That might seem puzzling to those who imagine that thirdworld nations follow a set trajectory of globalization: Western people arrive, influence the natives, and alter indigenous customs by introducing a new lifestyle; natives become enamored of Western culture and abandon their traditions for the more glamorous consumer culture of the West; and native languages and traditions disappear as the country joins Earth’s generic global village filled with McDonald’s, CocaCola, and Nike.
It’s not that simple.
The residents of Papua New Guinea want to join the global marketplace, Foster says, and participate in the world economy. Yet because of devalued currency, a low rating by the World Bank, and few commodities to trade, participating on equal footing is impossible.
“In no uncertain terms, people in Tanga said last year, ‘We are going backwards.’ They have a sense of themselves as declining into a past state of isolation and primitiveness,” Foster says. “This is, of course, what globalization looks like to many people when you consider the outcome of global financial policy, for example.”
Deborah Gewertz, professor of anthropology at Amherst College, who also studies cultures of the Pacific and globalization, says the changes taking place in Papua New Guinea are part of a larger global process.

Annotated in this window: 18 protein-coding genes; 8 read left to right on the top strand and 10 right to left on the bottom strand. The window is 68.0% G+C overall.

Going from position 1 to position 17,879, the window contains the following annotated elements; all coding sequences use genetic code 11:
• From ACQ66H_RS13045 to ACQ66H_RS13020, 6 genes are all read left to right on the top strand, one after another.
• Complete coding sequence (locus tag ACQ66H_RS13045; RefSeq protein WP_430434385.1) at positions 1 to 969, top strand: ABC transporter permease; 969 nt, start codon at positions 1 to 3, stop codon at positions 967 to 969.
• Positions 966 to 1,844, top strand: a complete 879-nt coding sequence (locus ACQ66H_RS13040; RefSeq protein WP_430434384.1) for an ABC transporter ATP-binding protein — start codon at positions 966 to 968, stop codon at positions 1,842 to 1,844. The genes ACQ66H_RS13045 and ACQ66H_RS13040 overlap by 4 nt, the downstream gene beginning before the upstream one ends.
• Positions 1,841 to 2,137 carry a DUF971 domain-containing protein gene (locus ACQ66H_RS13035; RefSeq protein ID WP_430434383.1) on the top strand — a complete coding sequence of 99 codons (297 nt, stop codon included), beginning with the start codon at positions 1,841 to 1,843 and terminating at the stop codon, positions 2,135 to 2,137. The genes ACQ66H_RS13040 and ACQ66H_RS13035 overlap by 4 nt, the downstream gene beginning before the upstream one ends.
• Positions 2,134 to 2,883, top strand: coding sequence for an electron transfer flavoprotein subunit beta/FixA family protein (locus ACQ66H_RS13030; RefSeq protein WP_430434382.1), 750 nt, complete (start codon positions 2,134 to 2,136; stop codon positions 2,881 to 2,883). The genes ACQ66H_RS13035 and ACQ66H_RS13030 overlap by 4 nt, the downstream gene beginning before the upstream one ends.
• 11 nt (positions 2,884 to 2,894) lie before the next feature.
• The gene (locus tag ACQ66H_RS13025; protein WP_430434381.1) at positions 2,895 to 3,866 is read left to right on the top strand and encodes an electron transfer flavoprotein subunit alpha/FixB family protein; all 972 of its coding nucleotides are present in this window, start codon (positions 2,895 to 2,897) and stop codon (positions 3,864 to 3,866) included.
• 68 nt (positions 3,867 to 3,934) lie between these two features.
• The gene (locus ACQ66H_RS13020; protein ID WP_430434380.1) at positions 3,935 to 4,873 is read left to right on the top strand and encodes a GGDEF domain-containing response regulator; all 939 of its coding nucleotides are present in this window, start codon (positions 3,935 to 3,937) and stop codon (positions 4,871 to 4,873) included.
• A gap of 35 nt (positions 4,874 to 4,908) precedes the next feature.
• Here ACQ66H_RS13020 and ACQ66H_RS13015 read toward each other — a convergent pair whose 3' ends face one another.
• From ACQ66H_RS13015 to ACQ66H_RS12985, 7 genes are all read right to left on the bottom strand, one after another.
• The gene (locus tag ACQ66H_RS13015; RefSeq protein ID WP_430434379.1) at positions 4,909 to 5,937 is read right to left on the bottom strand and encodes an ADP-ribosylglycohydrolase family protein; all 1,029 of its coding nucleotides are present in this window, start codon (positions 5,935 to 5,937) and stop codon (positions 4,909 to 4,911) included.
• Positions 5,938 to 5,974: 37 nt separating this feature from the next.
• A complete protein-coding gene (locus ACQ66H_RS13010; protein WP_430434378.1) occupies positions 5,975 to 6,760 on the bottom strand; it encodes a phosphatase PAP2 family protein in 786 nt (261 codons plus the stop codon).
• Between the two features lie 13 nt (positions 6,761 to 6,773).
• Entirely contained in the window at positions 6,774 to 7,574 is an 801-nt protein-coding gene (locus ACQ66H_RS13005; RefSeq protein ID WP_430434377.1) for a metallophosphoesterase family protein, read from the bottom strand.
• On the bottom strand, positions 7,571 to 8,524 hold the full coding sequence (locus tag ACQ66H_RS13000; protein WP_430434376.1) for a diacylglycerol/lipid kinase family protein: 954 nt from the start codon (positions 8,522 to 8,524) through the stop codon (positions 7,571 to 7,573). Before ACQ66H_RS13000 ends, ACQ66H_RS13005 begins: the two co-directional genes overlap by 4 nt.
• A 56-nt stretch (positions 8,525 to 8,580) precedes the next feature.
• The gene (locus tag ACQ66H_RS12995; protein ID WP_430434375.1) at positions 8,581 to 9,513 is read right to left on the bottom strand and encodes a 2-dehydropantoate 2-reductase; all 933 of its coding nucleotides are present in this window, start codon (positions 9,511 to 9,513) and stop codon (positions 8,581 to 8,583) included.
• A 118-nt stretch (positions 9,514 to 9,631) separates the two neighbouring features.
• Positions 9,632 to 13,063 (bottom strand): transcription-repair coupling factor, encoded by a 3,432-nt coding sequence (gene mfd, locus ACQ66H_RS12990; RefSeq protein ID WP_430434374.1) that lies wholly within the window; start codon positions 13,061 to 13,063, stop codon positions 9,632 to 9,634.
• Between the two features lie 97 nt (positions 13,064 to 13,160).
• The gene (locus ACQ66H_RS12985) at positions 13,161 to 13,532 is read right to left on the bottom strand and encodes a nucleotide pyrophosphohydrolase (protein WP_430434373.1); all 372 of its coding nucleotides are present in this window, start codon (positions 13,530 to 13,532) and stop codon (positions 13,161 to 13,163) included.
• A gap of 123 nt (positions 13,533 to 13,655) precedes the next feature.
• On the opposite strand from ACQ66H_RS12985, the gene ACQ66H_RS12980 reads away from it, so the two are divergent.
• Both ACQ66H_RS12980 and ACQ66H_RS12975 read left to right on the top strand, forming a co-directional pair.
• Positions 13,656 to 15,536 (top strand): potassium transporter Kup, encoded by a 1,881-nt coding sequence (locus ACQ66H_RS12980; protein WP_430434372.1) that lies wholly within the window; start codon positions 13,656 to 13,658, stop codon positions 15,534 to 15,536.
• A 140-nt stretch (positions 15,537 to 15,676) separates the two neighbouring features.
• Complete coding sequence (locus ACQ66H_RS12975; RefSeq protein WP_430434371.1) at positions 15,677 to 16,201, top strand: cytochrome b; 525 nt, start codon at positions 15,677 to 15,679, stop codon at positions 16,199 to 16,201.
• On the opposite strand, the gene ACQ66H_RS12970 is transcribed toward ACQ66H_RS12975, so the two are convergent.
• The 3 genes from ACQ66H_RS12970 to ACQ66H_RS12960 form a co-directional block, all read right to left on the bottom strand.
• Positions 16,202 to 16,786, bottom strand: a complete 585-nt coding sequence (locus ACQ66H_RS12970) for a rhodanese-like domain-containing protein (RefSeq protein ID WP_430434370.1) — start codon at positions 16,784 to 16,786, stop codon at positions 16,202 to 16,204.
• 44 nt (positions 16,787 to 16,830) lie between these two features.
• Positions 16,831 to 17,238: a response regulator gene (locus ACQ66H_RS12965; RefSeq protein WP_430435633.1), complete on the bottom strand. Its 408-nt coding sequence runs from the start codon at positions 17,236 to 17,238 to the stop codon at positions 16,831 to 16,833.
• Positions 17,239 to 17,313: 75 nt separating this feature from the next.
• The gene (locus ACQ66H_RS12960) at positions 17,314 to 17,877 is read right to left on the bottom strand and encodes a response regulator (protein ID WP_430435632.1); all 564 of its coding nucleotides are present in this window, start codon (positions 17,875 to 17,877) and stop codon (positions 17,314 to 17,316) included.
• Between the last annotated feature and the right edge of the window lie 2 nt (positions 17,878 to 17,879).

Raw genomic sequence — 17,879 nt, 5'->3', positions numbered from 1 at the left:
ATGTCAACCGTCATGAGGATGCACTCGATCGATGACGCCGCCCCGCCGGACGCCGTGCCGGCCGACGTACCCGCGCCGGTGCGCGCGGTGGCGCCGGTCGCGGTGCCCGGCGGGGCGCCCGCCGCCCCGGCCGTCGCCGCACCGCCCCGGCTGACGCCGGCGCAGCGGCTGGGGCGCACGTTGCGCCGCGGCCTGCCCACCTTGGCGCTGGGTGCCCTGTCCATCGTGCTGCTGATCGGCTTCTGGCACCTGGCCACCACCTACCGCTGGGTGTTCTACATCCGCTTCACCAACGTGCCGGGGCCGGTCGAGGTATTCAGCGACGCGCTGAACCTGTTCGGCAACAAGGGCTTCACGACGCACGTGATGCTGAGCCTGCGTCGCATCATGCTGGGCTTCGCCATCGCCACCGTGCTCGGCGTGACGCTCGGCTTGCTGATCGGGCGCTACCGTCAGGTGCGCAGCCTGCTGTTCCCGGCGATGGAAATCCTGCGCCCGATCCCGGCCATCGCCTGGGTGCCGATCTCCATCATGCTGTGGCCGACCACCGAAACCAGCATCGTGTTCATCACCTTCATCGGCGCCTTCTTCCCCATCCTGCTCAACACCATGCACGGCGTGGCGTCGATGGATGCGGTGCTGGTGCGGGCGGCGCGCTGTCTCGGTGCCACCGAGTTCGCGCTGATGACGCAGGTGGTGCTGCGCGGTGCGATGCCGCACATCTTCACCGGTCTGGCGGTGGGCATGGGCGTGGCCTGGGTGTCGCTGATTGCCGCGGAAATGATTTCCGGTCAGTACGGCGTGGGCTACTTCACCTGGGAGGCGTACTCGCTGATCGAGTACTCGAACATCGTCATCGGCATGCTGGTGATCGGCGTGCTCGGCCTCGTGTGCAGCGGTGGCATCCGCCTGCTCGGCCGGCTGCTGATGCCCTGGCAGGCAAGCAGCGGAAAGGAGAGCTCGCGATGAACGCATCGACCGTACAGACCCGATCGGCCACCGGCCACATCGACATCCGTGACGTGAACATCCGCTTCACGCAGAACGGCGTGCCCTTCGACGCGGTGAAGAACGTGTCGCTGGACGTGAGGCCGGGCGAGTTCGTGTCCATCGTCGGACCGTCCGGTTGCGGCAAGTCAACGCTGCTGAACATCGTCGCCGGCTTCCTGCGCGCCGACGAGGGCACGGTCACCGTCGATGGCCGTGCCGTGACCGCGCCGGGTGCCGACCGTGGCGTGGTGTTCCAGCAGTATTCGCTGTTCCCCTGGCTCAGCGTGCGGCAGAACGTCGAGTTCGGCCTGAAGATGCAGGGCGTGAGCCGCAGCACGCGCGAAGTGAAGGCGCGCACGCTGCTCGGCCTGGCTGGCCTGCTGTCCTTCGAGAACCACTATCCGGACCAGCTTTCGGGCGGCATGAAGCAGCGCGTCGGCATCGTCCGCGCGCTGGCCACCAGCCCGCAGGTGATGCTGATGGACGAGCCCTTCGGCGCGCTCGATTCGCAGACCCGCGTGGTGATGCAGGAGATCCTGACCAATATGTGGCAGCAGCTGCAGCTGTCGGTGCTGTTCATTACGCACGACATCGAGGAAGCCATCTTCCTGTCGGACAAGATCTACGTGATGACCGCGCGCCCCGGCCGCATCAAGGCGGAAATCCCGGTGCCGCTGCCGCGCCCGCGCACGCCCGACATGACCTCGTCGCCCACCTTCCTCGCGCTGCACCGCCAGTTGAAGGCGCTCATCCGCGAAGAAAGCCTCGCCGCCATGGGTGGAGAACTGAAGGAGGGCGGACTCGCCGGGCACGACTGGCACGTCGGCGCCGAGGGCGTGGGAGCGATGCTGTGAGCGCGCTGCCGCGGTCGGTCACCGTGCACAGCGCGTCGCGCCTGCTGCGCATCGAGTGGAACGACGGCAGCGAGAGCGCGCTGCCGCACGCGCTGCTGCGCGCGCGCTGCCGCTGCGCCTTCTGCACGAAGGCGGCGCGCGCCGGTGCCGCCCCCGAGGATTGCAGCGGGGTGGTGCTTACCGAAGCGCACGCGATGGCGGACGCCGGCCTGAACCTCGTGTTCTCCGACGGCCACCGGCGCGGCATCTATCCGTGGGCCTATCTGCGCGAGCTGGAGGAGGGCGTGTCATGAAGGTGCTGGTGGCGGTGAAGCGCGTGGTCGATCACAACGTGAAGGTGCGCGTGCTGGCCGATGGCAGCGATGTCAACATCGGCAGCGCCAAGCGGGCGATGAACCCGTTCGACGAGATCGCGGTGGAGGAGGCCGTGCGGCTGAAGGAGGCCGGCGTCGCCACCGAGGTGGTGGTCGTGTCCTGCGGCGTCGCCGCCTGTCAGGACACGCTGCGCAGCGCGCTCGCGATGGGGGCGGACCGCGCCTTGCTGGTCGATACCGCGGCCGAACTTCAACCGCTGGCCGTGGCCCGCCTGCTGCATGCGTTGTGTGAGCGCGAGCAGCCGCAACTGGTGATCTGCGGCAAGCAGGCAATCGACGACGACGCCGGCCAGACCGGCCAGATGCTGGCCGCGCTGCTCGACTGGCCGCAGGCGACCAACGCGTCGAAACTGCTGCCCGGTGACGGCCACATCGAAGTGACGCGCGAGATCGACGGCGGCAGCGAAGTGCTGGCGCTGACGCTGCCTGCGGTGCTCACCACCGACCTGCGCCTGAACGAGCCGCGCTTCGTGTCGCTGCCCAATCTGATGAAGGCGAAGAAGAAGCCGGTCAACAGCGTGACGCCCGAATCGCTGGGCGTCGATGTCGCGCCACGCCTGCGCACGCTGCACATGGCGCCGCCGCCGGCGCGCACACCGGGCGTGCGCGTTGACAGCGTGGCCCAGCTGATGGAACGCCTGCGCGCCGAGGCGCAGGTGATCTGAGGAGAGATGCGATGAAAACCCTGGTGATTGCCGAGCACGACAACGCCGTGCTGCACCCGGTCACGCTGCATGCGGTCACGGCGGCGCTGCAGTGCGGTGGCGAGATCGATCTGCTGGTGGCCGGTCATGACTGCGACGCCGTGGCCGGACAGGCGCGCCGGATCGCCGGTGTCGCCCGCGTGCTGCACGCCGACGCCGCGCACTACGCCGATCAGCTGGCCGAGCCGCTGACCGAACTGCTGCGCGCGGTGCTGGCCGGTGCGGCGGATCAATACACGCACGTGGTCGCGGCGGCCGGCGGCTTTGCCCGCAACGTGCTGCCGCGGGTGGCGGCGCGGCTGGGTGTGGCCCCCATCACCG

“Because [Foster] has had much experience with the country, it is there that he can best understand the ways in which local people engage with global processes and with commodities,” Gewertz says.
Cultural purists—those who define globalization as a capitalist procedure that robs countries of their individuality—might welcome this effect in order to keep a country from being Westernized, but the countries in question wouldn’t necessarily agree.
“One of the concerns in Tanga is not that CocaCola or any other brand is threatening their culture, but that they have no access to this stuff,” says Foster. “Not that they ‘want it all,’ or that they want it the same way that we might want it, but the economic circumstances are beyond their control. That’s a far greater concern to them than the cultural threat that people in the West are concerned about.